Knowing about history, what caused this or that event, and what effect that had on other events, is essential to the understanding the world around us. If you have a sound schooling in history, you are less prone to fall for nationalist agendas or fake news. Also, it gives you a better appreciation of your own place in the chain of events that has led up to the world we live in today. We cannot know where we might be heading if we don’t know where we come from.

Your tax money at work

Curious German civilians crowd around a Messerschmitt Bf 109, probably an E-1, patiently waiting in line to get a chance to take a look in the cockpit. It’s apparently a publicity stunt, showing the people that Germany possessed some of the finest fighter aircraft in the world. The all-metal construction, powerful engine, and, starting with the E-3, improved armament made it a respected adversary on all fronts.

The Bf 109 was the mainstay of the Luftwaffe, serving in different versions during the entire war. 33,984 were built between 1936 and 1945, making it the most numerous fighter aircraft in history. It was the mount of aces like Adolf Galland, Hans-Joachim Marseille, Gerhard Barkhorn, Günther Rall, and the ace of all aces: Erich Hartmann, who with his 352 aerial victories will probably never be bested.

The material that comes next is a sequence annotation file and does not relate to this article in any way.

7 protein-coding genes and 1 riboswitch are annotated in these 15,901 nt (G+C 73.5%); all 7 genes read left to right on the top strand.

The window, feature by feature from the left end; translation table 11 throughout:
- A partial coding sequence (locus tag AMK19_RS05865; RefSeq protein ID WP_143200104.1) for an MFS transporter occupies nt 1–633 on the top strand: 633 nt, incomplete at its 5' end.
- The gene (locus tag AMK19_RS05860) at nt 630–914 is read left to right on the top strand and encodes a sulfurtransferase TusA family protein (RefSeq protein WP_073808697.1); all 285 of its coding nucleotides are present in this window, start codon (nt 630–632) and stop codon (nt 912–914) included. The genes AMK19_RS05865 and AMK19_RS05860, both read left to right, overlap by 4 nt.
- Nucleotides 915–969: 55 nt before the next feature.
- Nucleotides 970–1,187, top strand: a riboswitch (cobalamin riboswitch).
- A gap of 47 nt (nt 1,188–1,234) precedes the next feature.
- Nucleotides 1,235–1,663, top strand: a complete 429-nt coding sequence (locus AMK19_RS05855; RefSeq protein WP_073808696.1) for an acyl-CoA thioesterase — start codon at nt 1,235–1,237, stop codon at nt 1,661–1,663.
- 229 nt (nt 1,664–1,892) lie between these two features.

Today, just a few original Bf 109’s are in flying condition. The roar of their Daimler-Benz engines can still be heard at some airshows, and I hope to see one in the air sometime before I die.

 

“Links, rechts, links!”

Recruits of the 1. Zug (1st platoon) of some unknown company marching, commanded by Leutnant (2nd Lieutenant) Förster. This is probably in 1940 or 1941, as Förster wears a Wound Badge on his uniform, indicating that he has participated in the campaigns in Poland and/or France. The soldiers wear Drillich linen fatigue uniforms in a mix of off-white and olive green items.

Learning to march was one of the first things that new recruits were taught. To function as a unit, follow orders, and build up stamina were some of the goals. Later the soldiers were able to march up to 40 km (25 miles) in a day, as the bulk of the divisions weren’t motorized. Those marching boots would see many kilometers…

A boy and his cat (and soldier father)

It’s Caturday again, and the son of that Luftwaffe soldier is so proud of his cat, that he wants it in the family photo. The soldier himself appears to belong to a ground unit, possibly an antiaircraft unit. He also seems a bit older, probably in his 30’s. Family photos are common among soldiers’ photos, and while they aren’t that interesting from a military aspect, they meant a lot to the people in the photographs. Sometimes a collector stumbles on a photo that has something extra, making it a keeper. This is one of those.